Teacher resources and professional development across the curriculum

Teacher professional development and classroom resources across the curriculum

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Workshop 6:
Fostering Effective Professional Development for Teachers

Download Workshop 6 PDF

Principle: Principal as Catalyst

Focus question: What kind of professional development for math and science teachers will really make a difference?

Principals weigh a variety of professional development strategies that are based on the idea of collaboration and reflection. Teachers work together to help each other improve their practice in teaching math and science.

Workshop 6 – Preparatory Readings

We suggest that you read the following articles, included in the Appendix at the back of this Guide, prior to viewing Workshop 6:

Workshop 6 – Videoclips

Barbara Alcala–Staff Development
"Peer-to-Peer professional development"

Math Department Chair, Barbara Alcala at Whittier High School in Whittier, CA, describes how she encouraged two math teachers to lead a staff meeting about how to use white boards–dry-erase tablets that are large enough for a cooperative group of four or five students to use together, but small enough to be easily managed in the classroom. Teachers brainstorm their ideas for how they could use white boards to enhance group work in math. They provide each other with constructive criticism for applying these ideas to the classroom and leave not only with a set of white boards and markers to take back to their students, but a list of ideas from their peers.

Nancy Love

Thoughts from author and education researcher Nancy Love about several principles she believes are important for professional development for math and science teachers.

Wendy Shapiro/Deborah Bambino–CFG's for Teachers
"Critical Friends Groups and changing practice"

Eight-grade science teacher Deborah Bambino teaches at Central East Middle School in Philadelphia, an urban school under the current leadership of principal Wendy Shapiro. Deborah presents a lesson about mixing cold and warm air masses that is part of a new curriculum she is piloting. Immediately after school she presents the activity to her Critical Friends Group, a cross-disciplinary group of educators who meet regularly to examine each others' practice and provide feedback. After hearing their comments, Deborah returns to the classroom the next day and makes changes in the lesson for a new group of students.

Al Castillo/Adam Hernandez–Whittier High School
"Peer observations and mentoring in changing practice"

At Whittier High School in Whittier, CA, Principal Al Castillo and lead teachers Kirsten Leoniak and Dina Leslie helped start a peer mentoring program. Together, Al and three teachers from different disciplines observe a math class taught by Adam Hernandez. Later, Adam receives feedback from his peers, followed by a one-on-one meeting with the principal.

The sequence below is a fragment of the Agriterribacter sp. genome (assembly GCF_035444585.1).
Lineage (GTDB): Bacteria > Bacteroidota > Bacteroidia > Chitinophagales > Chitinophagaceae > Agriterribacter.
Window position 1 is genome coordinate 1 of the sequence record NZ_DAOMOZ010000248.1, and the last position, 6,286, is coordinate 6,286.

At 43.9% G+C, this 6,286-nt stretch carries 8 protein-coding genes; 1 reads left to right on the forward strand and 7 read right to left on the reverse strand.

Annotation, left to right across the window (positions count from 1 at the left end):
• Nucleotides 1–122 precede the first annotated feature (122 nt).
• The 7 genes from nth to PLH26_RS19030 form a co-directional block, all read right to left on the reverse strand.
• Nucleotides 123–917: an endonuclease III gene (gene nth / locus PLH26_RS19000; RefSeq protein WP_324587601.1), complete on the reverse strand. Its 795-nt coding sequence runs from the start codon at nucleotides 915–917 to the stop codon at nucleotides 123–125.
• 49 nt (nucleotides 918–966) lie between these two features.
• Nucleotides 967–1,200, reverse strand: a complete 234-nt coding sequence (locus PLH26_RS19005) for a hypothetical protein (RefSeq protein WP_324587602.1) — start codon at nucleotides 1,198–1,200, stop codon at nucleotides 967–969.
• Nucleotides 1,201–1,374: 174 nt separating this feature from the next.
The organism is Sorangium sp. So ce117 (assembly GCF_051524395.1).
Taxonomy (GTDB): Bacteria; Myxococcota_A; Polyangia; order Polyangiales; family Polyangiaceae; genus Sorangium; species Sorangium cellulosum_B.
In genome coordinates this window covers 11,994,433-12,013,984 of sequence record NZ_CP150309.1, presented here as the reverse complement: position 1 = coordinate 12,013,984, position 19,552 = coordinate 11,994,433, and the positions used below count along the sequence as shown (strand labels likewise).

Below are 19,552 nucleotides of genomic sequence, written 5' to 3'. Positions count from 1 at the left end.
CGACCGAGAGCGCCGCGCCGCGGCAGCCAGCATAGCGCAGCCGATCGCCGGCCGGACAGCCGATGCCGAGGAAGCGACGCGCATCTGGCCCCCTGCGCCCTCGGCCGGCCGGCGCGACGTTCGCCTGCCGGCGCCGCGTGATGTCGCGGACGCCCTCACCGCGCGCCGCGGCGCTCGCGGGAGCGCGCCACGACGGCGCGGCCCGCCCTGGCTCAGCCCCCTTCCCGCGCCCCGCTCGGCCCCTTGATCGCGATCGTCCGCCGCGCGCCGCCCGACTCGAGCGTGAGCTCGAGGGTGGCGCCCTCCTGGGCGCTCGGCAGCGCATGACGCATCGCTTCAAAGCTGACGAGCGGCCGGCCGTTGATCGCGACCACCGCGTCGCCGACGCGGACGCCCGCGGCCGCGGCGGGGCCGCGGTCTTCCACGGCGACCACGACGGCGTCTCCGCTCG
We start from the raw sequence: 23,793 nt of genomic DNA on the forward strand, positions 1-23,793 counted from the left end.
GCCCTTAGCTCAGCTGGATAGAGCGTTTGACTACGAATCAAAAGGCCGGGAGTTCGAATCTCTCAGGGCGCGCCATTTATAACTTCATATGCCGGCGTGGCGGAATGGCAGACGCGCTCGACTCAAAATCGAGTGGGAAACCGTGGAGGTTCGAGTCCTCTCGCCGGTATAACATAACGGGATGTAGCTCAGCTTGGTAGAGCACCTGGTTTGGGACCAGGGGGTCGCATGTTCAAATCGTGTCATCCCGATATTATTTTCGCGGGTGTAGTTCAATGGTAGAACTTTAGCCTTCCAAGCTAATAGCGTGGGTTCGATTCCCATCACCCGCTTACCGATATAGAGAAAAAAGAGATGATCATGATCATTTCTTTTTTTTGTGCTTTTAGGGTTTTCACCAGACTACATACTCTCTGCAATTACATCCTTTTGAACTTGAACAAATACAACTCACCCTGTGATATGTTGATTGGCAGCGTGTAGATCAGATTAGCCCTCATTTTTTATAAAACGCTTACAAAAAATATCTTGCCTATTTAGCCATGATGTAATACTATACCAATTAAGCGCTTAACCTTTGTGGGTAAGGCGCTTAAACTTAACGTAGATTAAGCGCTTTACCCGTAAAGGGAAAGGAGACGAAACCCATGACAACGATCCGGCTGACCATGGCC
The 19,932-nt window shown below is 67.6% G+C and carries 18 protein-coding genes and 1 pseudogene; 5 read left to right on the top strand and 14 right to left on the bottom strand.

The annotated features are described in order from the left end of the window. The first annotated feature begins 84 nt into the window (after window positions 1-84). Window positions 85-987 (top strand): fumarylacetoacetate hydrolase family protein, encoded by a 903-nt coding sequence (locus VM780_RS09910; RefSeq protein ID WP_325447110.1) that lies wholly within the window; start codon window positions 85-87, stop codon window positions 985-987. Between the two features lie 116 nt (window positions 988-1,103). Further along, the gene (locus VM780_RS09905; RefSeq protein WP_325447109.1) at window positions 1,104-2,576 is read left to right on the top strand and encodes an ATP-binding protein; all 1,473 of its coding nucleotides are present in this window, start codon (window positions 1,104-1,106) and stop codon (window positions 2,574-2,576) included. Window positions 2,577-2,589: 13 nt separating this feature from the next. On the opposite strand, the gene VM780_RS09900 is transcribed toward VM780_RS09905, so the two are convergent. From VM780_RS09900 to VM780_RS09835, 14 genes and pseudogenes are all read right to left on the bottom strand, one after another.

Workshop 6 – Site Discussion Questions

(remember to choose a Structure from those listed on pages 12 to 14)

  • How can the principal provide the time and resources for adequate professional development for teachers?
  • Who should lead math and science professional development? Why?
  • Do peer coaching models really work? Why? Why not?
  • How can I assess the need for professional development in my school?
  • What is the most effective professional development strategy you've used?
  • When do you lead professional development and when do others?
  • How do you use staff meeting time and other existing structures?
  • What are ways to give teachers the big picture so that they can make informed decisions about professional development?
  • Is it sufficient to work only with math and science teachers or should/can all teachers be involved?
  • How can the principal promote the value of changing math and science education in the school?
  • If teachers learn well collaboratively in groups, should those groups be across disciplines or should math and science teachers be separate?

Workshop 6 – Bibliography

Caccia. P. F."Linguistic Coaching: Helping Beginning Teachers Defeat Discouragement." Educational Leadership 536. 6 (1996): 17-20.

Cain, R. W., P. A. Kenney and C. G. Scholemer. "Teachers as Assessors: A Professional Development Challenge." Professional Development for Teachers of Mathematics, 1994 Yearbook, Ed. D.B. Aichele and A. F. Cosford. Reston, VA: National Council of Teachers of Mathematics, 1994: 93-101.

Campbell, P. F. and J. Robles."Project IMPACT: Increasing the Mathematical Power of All Children and Teachers." Reflecting on Our Work: NSF Teacher Enhancement in K-6 Mathematics. Eds. S.N. Friel and G.S. Bright. Lanham, MD: U P of America, Inc. 1997: 179-86.

Carter, S., P. et. al. "Study Groups: The Productive 'Whole'." Journal of Staff Development 16. 3 (1995): 50-52.

Charles, L. and P. Clark. "Whole-Faculty Study Groups at Sweetwater Union High School." Journal of Staff Development 16. 3 (1995): 49-50.

Conger, J. The Charismatic Leader: Behind the Mystique of Exceptional Leadership. San Francisco: Jossey-Bass, 1989.

Corwin, R.B."Talking Mathematics: Supporting Discourse in Elementary School Classrooms." Reflecting on Our Work: NSF Teacher Enhancement in K-6 Mathematics. Eds. S.N. Friel and G.S. Bright. Lanham, MD: U P of America, 1997: 187-92.

Costa, A. and R. Garmston. Cognitive Coaching: Approaching Renaissance Schools. Norwood, MA: Christopher Gordon, 1994.

Costa, A. and B. Kallick. "Through the Lens of a Critical Friend." Educational Leadership 51. 3 (1993): 49-51.